Boris Johnson tells people to work from home as the UK becomes gripped by a second coronavirus wave
- Boris Johnson tells workers to stay at home if they can as the UK becomes gripped by a second coronavirus wave.
- He announces new restrictions on hospitality and leisure industries and says they could last for another 6 months.
- Prime Minister Johnson announced the new guidance to MPs on Tuesday afternoon.
- His government will also introduce a 10pm curfew for pubs, bars, and restaurants and reduce the limit for wedding guests to 15.
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Boris Johnson has urged people to work from home in order to halt a spike in coronavirus infections as he announced a series of new restrictions which he said could last for at least six more months.
The UK prime minister told the House of Commons on Tuesday that the government has scrapped its push for more people in England to return to their workplaces.
“We are asking office workers who can work from home to do so,” Johnson told members of Parliament.
The Prime Minister announced that in England:
- Anyone able to work from home should do so immediately.
- Pubs, restaurants and leisure and entertainment venues must close at 10pm.
- Takeaway restaurants will also be affected, although food delivery can continue later.
- People working in hospitality and retail must wear masks.
- The ‘rule of six’ will be enforced against indoor sporting events.
- Weddings will be reduced to 15 guests only.
- Fines for non-compliance will be increased against both businesses and individuals.
He added that “unless we make significant progress, these restrictions will be in place for siz. months.”
A spokesman for Johnson said the measures were designed to “minimise the impact on the economy” while “ensuring that children are kept in schools and students can continue with their higher education.”
The guidance represents a dramatic shift in government policy.
The UK prime minister in July said “I do want people to start to go back to work now if you can” and a month later Rishi Sunak, the chancellor, urged people in London to “do our bit” and return to offices to help the economy.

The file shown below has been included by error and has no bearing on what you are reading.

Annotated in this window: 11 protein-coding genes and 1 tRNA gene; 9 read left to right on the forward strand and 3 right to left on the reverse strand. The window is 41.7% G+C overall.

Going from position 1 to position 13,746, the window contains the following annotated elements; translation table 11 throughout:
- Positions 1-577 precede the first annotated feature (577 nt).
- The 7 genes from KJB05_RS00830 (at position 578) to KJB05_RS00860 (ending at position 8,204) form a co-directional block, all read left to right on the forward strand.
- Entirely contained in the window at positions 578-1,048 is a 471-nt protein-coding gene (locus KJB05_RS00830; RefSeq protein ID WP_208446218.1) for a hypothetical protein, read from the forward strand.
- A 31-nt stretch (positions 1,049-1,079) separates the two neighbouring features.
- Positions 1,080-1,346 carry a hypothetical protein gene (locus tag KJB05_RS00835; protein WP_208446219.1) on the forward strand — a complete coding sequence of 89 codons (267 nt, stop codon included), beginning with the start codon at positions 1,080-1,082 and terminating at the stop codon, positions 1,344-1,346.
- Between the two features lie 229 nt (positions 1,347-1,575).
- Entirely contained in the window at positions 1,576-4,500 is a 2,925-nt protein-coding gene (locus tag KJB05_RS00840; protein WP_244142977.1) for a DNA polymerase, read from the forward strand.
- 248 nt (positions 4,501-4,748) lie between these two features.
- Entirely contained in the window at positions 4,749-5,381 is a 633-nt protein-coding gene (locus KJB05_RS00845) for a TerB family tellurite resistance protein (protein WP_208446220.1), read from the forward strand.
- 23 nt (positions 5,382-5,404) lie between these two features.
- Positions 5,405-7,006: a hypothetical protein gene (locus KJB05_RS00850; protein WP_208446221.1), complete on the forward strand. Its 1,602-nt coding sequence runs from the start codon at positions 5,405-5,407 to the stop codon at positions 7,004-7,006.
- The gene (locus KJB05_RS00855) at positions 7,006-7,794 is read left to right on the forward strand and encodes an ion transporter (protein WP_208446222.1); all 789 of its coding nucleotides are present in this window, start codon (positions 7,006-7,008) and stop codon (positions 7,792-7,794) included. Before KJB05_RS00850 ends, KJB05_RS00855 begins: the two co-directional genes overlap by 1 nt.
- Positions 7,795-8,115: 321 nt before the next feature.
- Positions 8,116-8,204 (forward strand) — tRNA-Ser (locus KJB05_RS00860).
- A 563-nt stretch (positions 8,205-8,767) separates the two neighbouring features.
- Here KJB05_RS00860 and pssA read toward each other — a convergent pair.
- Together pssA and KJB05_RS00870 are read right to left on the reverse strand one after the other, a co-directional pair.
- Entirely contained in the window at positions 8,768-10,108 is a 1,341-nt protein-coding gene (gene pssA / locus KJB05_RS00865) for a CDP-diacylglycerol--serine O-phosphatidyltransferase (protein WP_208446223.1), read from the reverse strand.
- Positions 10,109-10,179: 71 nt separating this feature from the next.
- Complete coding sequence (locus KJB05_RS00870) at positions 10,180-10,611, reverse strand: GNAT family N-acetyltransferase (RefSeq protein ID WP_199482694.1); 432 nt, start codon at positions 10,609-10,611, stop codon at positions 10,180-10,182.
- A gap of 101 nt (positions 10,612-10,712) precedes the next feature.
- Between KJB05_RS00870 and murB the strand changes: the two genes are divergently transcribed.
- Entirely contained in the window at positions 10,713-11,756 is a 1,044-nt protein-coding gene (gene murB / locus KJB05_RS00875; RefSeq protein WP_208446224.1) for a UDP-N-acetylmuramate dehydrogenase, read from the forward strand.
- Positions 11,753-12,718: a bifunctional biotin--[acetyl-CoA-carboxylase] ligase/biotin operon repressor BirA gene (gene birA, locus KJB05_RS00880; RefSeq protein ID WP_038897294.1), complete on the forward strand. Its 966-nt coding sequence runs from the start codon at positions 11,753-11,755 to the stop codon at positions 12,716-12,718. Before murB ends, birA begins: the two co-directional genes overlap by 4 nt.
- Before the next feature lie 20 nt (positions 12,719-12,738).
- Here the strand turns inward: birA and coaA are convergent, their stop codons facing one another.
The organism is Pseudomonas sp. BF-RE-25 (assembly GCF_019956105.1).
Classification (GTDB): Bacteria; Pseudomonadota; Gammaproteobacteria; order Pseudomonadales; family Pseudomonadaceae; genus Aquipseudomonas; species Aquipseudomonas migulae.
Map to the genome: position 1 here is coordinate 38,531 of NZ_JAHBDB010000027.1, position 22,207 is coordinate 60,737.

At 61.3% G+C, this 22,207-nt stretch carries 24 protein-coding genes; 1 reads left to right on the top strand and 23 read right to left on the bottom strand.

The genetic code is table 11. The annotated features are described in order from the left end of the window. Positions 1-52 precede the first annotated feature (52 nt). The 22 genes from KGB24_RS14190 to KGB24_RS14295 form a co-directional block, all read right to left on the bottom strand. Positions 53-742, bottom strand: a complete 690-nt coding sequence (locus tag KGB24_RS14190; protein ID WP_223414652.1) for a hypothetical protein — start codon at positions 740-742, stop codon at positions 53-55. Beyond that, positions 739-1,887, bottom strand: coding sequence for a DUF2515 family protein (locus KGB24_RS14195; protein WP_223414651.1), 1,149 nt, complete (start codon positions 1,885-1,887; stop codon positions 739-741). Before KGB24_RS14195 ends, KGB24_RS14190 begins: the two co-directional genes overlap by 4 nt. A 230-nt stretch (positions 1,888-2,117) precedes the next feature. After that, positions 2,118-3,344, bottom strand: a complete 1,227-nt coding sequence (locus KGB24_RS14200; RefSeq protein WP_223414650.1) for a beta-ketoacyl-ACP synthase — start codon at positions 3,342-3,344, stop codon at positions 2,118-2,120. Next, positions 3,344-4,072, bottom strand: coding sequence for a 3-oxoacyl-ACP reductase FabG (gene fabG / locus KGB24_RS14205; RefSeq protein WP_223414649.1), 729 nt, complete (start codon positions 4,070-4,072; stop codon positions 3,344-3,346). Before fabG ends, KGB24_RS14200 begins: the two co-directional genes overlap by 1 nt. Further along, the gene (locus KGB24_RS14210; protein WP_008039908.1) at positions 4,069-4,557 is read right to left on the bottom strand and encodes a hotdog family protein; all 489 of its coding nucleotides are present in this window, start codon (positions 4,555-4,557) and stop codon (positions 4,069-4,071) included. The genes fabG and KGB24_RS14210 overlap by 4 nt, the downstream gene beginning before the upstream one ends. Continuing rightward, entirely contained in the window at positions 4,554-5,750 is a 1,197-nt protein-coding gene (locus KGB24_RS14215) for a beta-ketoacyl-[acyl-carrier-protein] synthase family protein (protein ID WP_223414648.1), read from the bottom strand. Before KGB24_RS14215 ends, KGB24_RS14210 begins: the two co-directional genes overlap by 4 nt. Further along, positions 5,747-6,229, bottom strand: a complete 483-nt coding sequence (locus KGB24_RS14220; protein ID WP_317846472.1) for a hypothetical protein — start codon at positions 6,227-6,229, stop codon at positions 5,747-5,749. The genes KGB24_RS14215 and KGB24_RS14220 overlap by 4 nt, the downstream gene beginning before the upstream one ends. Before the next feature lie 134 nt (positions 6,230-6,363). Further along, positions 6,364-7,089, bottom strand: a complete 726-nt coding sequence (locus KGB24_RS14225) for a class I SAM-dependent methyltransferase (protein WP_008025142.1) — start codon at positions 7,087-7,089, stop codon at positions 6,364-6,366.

A Telegraph newspaper front page briefed by government sources last month warned Brits to “go back to work or risk losing your job.”
However, Michael Gove, the Chancellor of the Duchy of Lancaster, on Tuesday said that the government was now encouraging people to work from home where possible.
Gove told Sky News: “There is going to be a shift in emphasis and one of the things we are going to emphasise is that if it is possible for people to work from home, then we’d encourage them to do so.”
He said: “Now, it’s important to stress that there are many, many, many roles which can’t be performed from home.
“There are people in manufacturing, in construction, in retail, and other roles where we recognise that is simply impossible and that’s why we have worked to make sure you can have Covid-secure workplaces.
“We need to balance, obviously, the need to to ensure that people can continue to work and indeed critically ensure that people can go to school and benefit from education against taking steps to try to reduce the virus is why if we can limit of appropriately restrain social contact, that’s what we are trying to do.”
The U-turn was among a series of measures announced by Johnson when he addressed members of Parliament about the government’s response to the recent resurgence of the virus on Tuesday lunch time.
He has been under pressure to tighten social distancing rules with the number of new infections growing exponentially and his scientific advisers yesterday warning that it could reach 50,000 new cases a day by mid-October. There were 4,368 new cases of virus on Monday.
Johnson’s government announced on Monday evening that from Thursday there would be a 10pm curfew on pubs, bars, restaurants, and other hospitality settings across as England as part of initial efforts to abate the spread of the coronavirus. Hospitality businesses will also be required by law to stick to table service.
However, the UK government’s new measures do not go as as far as those introduced In Northern Ireland, where First Minister Arlene Foster has announced a ban on different households mixing indoors. Scottish First Minister Nicola Sturgeon is expected to go further than the Westminster government when she announces new measures on Tuesday.
The Times of London newspaper reports that Johnson was tempted to announce harsher measures but took the side of Chancellor Sunak who was concerned that locking down the hospitality sector would have dire economic consequences. The same report says that scientists on SAGE, the group advising the government, wanted the UK prime minister to take stronger action.